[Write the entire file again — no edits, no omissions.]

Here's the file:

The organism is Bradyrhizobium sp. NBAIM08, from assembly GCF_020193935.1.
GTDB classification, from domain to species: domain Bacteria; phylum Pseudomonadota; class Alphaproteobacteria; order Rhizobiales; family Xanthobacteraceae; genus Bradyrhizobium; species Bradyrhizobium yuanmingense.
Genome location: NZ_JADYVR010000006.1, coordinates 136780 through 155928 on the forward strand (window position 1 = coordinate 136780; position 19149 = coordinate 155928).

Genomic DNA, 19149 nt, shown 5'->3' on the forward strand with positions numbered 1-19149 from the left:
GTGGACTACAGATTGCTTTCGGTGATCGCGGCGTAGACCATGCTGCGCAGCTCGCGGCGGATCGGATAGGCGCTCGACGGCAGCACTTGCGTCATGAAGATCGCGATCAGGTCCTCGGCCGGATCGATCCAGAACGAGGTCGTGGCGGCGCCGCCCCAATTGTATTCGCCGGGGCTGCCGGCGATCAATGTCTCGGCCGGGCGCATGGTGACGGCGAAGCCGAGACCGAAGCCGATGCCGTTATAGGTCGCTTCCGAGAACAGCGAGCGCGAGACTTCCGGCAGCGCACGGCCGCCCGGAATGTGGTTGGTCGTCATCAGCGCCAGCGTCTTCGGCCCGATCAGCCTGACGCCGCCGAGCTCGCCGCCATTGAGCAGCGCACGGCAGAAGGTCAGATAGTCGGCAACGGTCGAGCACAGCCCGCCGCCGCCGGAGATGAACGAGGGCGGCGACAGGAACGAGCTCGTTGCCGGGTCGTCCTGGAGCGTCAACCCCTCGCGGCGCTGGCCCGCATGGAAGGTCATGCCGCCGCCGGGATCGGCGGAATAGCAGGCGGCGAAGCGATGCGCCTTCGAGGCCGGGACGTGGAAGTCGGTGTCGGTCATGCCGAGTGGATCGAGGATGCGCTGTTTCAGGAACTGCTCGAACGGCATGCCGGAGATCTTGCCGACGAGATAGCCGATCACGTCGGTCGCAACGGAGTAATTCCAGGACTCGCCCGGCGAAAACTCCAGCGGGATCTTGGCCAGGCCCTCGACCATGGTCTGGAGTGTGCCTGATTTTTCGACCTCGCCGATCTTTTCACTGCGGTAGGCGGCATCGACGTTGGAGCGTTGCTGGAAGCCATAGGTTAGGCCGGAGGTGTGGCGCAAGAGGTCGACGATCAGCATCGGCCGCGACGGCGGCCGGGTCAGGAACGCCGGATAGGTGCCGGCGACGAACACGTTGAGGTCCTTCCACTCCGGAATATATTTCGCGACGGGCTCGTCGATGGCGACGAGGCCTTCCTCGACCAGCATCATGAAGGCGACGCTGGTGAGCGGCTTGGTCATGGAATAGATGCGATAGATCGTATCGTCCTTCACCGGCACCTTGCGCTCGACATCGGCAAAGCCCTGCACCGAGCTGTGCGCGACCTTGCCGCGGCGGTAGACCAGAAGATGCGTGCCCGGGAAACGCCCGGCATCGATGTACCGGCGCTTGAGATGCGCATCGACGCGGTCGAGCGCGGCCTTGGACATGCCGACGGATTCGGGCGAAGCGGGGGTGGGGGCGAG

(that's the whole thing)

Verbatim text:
The organism is Bradyrhizobium sp. NBAIM08, from assembly GCF_020193935.1.
GTDB classification, from domain to species: domain Bacteria; phylum Pseudomonadota; class Alphaproteobacteria; order Rhizobiales; family Xanthobacteraceae; genus Bradyrhizobium; species Bradyrhizobium yuanmingense.
Genome location: NZ_JADYVR010000006.1, coordinates 136780 through 155928 on the forward strand (window position 1 = coordinate 136780; position 19149 = coordinate 155928).

Genomic DNA, 19149 nt, shown 5'->3' on the forward strand with positions numbered 1-19149 from the left:
GTGGACTACAGATTGCTTTCGGTGATCGCGGCGTAGACCATGCTGCGCAGCTCGCGGCGGATCGGATAGGCGCTCGACGGCAGCACTTGCGTCATGAAGATCGCGATCAGGTCCTCGGCCGGATCGATCCAGAACGAGGTCGTGGCGGCGCCGCCCCAATTGTATTCGCCGGGGCTGCCGGCGATCAATGTCTCGGCCGGGCGCATGGTGACGGCGAAGCCGAGACCGAAGCCGATGCCGTTATAGGTCGCTTCCGAGAACAGCGAGCGCGAGACTTCCGGCAGCGCACGGCCGCCCGGAATGTGGTTGGTCGTCATCAGCGCCAGCGTCTTCGGCCCGATCAGCCTGACGCCGCCGAGCTCGCCGCCATTGAGCAGCGCACGGCAGAAGGTCAGATAGTCGGCAACGGTCGAGCACAGCCCGCCGCCGCCGGAGATGAACGAGGGCGGCGACAGGAACGAGCTCGTTGCCGGGTCGTCCTGGAGCGTCAACCCCTCGCGGCGCTGGCCCGCATGGAAGGTCATGCCGCCGCCGGGATCGGCGGAATAGCAGGCGGCGAAGCGATGCGCCTTCGAGGCCGGGACGTGGAAGTCGGTGTCGGTCATGCCGAGTGGATCGAGGATGCGCTGTTTCAGGAACTGCTCGAACGGCATGCCGGAGATCTTGCCGACGAGATAGCCGATCACGTCGGTCGCAACGGAGTAATTCCAGGACTCGCCCGGCGAAAACTCCAGCGGGATCTTGGCCAGGCCCTCGACCATGGTCTGGAGTGTGCCTGATTTTTCGACCTCGCCGATCTTTTCACTGCGGTAGGCGGCATCGACGTTGGAGCGTTGCTGGAAGCCATAGGTTAGGCCGGAGGTGTGGCGCAAGAGGTCGACGATCAGCATCGGCCGCGACGGCGGCCGGGTCAGGAACGCCGGATAGGTGCCGGCGACGAACACGTTGAGGTCCTTCCACTCCGGAATATATTTCGCGACGGGCTCGTCGATGGCGACGAGGCCTTCCTCGACCAGCATCATGAAGGCGACGCTGGTGAGCGGCTTGGTCATGGAATAGATGCGATAGATCGTATCGTCCTTCACCGGCACCTTGCGCTCGACATCGGCAAAGCCCTGCACCGAGCTGTGCGCGACCTTGCCGCGGCGGTAGACCAGAAGATGCGTGCCCGGGAAACGCCCGGCATCGATGTACCGGCGCTTGAGATGCGCATCGACGCGGTCGAGCGCGGCCTTGGACATGCCGACGGATTCGGGCGAAGCGGGGGTGGGGGCGAG